Stadiums and arenas take up valuable space where more legitimate classes might be taught, like “Introduction to Folklore,” and “Freeing the Gospel from Political Captivity,” and “The Significance of Wolves and Lightning in 19th Century Literature.” What’s learned at a Final Four can’t possibly be as meaningful as what’s learned in the classrooms of most U.S. colleges, especially when it comes to ethics. An athlete accepting a backpack full of cash from an alum is much worse than Gordon Gee spending $700,000 in Vanderbilt University funds on catering.
God forbid that commercial interests should sully campuses — unless of course it means major corporations funding supposedly independent academic research. Or scholars sitting on corporate advisory boards and loading up with stock. Especially if it’s Goldman Sachs, and you’re the president of Brown.
All right, end of riff. The intention here is not to excuse the blooming sports scandals at Ohio State, Auburn, Oregon, Connecticut and Tennessee. It’s not to say the Fiesta Bowl is anything but a Caribbean slush fund.
It’s merely to say that our universities are highly commercialized places, touched by many forms of corruption, and they are used as farm systems all the time, by all kinds of professions. Why are we blaming athletes unduly for this?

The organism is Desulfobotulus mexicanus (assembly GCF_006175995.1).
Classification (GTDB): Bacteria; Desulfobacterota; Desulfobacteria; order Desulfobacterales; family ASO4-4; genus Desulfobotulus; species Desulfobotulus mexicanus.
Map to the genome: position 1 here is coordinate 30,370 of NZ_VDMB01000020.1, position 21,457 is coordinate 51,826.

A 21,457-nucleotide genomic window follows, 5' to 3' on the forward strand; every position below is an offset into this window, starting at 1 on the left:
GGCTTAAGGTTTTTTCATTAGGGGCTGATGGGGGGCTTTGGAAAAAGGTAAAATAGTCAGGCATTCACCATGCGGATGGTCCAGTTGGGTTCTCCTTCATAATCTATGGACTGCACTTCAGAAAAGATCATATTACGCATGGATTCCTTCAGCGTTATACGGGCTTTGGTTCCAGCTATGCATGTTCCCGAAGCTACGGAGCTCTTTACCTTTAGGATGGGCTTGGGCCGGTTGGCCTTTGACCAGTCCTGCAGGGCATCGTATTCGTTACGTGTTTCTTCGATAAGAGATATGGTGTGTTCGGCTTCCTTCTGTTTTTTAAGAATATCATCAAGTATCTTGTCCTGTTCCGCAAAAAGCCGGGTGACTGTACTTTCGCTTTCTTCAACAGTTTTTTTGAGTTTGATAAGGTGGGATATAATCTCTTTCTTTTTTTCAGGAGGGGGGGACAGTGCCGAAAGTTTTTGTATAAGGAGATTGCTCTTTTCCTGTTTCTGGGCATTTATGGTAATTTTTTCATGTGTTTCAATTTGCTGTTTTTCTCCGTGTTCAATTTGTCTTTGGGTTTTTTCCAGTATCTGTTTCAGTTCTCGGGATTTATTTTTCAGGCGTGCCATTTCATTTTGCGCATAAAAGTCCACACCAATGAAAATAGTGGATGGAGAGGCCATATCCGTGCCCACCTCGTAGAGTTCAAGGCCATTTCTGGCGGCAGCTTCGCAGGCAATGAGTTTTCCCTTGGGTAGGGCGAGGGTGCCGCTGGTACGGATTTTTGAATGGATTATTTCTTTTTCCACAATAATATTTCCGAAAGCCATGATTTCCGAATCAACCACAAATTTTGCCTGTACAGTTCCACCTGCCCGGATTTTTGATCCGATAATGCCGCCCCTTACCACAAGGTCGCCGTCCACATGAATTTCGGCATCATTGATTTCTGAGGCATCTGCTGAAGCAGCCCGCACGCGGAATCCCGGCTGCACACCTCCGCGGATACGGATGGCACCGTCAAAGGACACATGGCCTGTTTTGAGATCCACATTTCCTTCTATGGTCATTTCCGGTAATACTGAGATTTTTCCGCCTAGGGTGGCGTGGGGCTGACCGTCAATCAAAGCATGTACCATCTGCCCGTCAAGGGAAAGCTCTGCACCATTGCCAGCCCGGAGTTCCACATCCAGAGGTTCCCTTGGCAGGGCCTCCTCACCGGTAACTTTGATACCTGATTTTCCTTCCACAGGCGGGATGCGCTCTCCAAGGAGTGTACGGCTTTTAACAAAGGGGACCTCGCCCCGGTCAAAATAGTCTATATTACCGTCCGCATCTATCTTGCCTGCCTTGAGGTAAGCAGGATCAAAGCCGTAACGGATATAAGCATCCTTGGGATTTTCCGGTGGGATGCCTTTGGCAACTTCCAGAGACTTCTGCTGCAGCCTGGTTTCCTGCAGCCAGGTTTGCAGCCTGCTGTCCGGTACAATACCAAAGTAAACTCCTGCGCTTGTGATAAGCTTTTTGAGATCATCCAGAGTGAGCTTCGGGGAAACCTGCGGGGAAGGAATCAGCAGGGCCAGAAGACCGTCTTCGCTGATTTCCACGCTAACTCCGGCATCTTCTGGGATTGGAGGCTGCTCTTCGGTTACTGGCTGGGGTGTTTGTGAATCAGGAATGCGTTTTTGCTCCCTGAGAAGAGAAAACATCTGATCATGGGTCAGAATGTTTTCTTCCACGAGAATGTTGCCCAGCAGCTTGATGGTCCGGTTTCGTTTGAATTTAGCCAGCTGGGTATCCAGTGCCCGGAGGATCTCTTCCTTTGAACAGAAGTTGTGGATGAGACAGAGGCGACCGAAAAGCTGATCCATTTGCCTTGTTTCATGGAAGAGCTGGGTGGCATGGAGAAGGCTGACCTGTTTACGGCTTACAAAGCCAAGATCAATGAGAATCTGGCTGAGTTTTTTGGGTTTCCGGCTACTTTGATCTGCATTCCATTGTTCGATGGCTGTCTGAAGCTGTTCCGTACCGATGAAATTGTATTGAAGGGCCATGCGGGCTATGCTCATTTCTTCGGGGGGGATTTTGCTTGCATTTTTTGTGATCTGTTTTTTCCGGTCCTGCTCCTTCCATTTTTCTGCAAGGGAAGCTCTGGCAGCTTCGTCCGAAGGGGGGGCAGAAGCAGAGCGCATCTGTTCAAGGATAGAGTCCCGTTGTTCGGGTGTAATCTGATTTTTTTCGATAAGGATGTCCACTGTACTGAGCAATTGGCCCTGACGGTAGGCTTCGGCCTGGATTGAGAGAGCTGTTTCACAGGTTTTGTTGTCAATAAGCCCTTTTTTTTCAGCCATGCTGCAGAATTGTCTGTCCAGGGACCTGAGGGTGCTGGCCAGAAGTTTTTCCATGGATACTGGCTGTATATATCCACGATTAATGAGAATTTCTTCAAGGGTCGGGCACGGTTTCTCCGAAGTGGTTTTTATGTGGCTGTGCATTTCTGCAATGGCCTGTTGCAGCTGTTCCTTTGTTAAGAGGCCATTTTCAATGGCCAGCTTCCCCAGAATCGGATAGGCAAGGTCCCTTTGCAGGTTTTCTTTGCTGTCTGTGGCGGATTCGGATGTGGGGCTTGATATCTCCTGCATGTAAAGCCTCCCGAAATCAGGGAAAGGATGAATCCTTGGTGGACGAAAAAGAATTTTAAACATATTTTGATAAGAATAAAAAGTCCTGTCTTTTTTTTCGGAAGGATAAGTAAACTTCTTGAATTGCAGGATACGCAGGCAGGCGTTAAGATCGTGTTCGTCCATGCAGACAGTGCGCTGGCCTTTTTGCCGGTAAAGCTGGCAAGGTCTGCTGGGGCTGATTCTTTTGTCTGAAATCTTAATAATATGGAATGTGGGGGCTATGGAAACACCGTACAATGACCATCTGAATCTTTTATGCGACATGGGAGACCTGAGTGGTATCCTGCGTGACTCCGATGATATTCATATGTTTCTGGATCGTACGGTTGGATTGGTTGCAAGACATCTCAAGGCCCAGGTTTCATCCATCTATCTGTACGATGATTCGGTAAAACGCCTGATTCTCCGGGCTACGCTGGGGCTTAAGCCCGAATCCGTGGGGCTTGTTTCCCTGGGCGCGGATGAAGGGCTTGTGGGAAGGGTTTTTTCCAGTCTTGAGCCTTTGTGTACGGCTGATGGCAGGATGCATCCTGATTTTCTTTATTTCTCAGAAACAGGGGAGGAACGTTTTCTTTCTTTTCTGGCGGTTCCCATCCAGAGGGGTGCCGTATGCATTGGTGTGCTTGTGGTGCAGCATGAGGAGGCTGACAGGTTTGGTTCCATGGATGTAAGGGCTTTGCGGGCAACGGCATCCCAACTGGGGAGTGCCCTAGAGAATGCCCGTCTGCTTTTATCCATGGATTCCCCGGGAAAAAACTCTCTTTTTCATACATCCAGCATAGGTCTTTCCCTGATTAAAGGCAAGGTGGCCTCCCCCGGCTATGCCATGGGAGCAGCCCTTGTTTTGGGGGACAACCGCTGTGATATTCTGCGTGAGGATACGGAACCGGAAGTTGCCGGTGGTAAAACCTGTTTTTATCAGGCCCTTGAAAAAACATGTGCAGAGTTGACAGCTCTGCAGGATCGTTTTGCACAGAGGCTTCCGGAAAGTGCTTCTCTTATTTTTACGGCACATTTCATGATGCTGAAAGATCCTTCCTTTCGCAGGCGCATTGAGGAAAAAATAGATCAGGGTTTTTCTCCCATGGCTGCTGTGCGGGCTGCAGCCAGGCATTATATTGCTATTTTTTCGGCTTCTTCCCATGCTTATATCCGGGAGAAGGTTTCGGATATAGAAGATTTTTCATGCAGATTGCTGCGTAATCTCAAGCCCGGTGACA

The Drake Group, a coalition of reform-minded faculty, contend “the academic mission at many schools has been hijacked by the professional college sports entertainment industry.” As opposed to students being hijacked by Internet apps? The panic over the spate of NCAA scandals has drawn extreme suggestions ranging from paying players to killing the athletic scholarship altogether, courtesy of Ralph Nader, who wants to “de-professionalize” our campuses. To Nader, the scholarship is to blame for illegal recruiting, high school players put up for sale by parents and coaches, and the money-handshake by overinvolved alum.
As we consider the subject, let’s unpack some of the issues. First, the athletic scholarship is well worth defending, even if it’s hard at the moment to scrape it free of sludge. There is nothing inherently wrong with giving someone a free ride for having physical talent. People get scholarships for all kinds of things — band, art, public speaking. My friend’s sister won a scholarship for being third runner-up in the Colorado Junior Miss pageant, which required her to design a dress, play the guitar, and walk gracefully in heels.